It is 2008. I am holding my first born in my arms. I am depressed. I feel unsupported even though I have lots of support from my husband, parents and the community. Ask me about my mom and you would probably hear something like “That #$%#$&, do you know what she did/said to me!?!”
Moms often get blamed for most things that go wrong in your life. I was no exception to this rule. So imagine my surprise when before the age of 1, my daughter was already pulling away from me. Some might panic. I just got depressed. What was I going to do?
Hellinger says, if you want a good relationship with your kids, you need to have a good relationship with your parents. He also says, depression is usually due to a lack of connection with Mom.
There are two theories in systemic work that gave me a clue on what to do next:
- If you want a good relationship with your kids, you need to have a good relationship with your parents. It wasn’t a consolation when I learned the pattern of not getting along with my mother didn’t start with me, I knew it needed to stop with me.
- Depression is due to a lack of connection to your mother. (I was suffering from a depression at the time. When I went to the doctor for an assessment about postpartum depression, I left with the recommendation that I needed to be on anti-depressant drugs for life)
So how was my relationship with my mom at the time?
I used to take everything my mom said to heart, I would hide my tears and complain about her non-stop. I let her have so much power over me, that what I thought she might say or think was a part of almost every decision I made.
It has been a long and slow process to get to where I am today. I can now hear what my mom says and either accept it or say, “This isn’t my issue.”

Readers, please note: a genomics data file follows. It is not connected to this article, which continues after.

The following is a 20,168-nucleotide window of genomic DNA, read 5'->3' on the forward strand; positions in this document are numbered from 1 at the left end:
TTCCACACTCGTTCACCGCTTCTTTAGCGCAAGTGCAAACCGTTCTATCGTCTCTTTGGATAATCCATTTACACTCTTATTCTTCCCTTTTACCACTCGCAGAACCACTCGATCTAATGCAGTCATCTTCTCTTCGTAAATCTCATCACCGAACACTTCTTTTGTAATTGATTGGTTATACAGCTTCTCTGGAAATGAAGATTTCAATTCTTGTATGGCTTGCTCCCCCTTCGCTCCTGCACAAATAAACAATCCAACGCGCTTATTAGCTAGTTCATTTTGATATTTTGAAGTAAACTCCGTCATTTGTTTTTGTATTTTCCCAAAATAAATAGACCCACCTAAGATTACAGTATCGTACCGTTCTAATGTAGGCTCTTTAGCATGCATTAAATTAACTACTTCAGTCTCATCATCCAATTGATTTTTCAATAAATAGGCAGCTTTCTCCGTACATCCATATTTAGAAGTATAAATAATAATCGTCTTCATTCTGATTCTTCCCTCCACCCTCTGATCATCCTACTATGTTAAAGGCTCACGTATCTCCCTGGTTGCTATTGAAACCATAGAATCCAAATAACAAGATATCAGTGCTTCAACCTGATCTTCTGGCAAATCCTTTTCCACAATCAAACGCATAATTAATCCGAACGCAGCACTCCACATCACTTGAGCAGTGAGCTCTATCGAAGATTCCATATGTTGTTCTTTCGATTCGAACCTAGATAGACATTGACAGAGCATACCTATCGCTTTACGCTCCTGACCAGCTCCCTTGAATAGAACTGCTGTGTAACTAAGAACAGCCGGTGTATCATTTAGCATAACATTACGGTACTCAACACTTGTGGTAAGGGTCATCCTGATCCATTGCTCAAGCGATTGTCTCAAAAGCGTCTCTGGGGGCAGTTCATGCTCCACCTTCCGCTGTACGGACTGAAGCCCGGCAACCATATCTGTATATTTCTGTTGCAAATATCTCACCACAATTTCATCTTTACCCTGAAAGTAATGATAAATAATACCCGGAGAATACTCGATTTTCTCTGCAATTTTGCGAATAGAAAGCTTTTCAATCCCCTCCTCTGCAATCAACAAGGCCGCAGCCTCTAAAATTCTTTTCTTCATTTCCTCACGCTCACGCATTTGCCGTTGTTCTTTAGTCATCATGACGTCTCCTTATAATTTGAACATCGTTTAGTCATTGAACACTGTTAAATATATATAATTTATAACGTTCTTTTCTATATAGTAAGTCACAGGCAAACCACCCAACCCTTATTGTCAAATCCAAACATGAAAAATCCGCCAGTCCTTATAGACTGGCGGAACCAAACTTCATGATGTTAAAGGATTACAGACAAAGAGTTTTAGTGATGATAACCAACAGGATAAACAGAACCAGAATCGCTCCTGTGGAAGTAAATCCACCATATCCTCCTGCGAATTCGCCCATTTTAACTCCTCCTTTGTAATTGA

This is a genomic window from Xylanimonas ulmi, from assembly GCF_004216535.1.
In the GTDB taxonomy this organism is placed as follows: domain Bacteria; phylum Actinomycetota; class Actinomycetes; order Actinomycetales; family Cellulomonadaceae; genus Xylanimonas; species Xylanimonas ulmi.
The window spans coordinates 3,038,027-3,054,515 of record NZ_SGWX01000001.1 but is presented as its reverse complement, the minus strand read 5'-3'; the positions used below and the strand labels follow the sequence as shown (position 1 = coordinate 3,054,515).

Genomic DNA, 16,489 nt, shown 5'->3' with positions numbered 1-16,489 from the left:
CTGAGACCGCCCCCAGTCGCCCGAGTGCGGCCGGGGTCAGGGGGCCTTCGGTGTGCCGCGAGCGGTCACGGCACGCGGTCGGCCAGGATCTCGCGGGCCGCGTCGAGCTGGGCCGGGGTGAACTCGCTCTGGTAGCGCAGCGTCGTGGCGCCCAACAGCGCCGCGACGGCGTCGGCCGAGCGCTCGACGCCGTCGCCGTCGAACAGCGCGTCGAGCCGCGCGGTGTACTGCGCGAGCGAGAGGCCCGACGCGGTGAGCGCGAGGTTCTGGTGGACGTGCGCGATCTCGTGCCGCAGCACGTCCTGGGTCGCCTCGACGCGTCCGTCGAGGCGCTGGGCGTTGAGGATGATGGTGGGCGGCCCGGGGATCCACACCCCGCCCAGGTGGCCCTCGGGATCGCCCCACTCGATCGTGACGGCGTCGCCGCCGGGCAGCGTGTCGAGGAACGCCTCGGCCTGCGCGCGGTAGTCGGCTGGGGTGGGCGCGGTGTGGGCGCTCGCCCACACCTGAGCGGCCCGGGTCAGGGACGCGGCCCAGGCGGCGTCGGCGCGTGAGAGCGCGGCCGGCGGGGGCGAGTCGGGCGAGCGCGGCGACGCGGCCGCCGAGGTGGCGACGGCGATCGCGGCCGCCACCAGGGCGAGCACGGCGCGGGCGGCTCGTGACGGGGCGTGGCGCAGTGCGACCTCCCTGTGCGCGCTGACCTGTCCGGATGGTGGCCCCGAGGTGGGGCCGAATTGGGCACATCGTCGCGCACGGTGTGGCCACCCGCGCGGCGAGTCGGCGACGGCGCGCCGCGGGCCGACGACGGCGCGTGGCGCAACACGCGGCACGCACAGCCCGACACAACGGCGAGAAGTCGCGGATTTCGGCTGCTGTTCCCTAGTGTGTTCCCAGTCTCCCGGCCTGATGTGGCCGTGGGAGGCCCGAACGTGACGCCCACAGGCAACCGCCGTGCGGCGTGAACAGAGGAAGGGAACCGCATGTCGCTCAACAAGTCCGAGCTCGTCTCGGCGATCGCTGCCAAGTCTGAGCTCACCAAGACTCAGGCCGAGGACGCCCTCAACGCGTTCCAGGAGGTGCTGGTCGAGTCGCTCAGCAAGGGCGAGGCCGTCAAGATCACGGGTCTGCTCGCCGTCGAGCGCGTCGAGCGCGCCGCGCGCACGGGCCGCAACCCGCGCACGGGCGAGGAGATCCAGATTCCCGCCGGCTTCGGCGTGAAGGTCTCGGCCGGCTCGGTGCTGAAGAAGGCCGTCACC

There were a number of slow steps along the way.
The first constellation directly dealing with my mom, I didn’t know the topic until it was over. By the end I was standing in a line looking at my mom with at least five generations of grandmothers behind her to support us in our process. You would think of that as success. Wait until you add your baby in behind you, you turn around and see her want to walk towards you with a smile on her face. My heart fills with joy.
From that constellation, not only did I start the achingly slow process of improving my relationship with my mother. The depression I had been living under for about 20 years began to lift as I took active steps towards self love.
Three years later, I had my second child. While my relationship with my mom still wasn’t the greatest. With the depression lifting, I had a few advantages in dealing with my children this time around.
2008 With My Eldest Child:
- I was part of of a postpartum support group
- I was depressed often
- I had someone visit weekly to give me support
- My mom weekly took care of my daughter over night
- People were concerned that I couldn’t function enough to look after my child
- I did not enjoy the little joys of raising a child because I could not feel the happiness in Me.
- I felt alone and unsupported.
In 2012 with My Youngest:
- My husband was working more hours (leaving me home alone more often)
- I could find my own reasons to leave the house
- My mom still watched both my children overnight weekly
- I suffered from only 2 days of real depression and got myself out of it.
- I can remember enjoying spending time with my son as he was little.
- With the depression lifting came a different attitude and ability to deal with things
- I can enjoy both of my kids. We laugh and giggle and do things together because we want to.
- I have a support group in my belly dance classmates, a belly dance class I enjoy and a place where I am not afraid to be myself.
- Both of my children are in school and love spending time with Nonna and Nonno, for sleep overs and other things that they do together.
- Yes depression still visits me. It stays for shorter periods of time. I can still notice when it is coming and do things to help it leave.
- I never took drugs to deal with my depression. Instead I found other ways to deal with it.
- When faced with choices that I don’t know which option is best, I often constellate it to help decide.
- I can hear what my mom says and either accept it or say “This isn’t my issue.”
While life still has its share of challenges, it is easy to look back and see how much progress I have made in my life.
How we did it….. and you can do it too!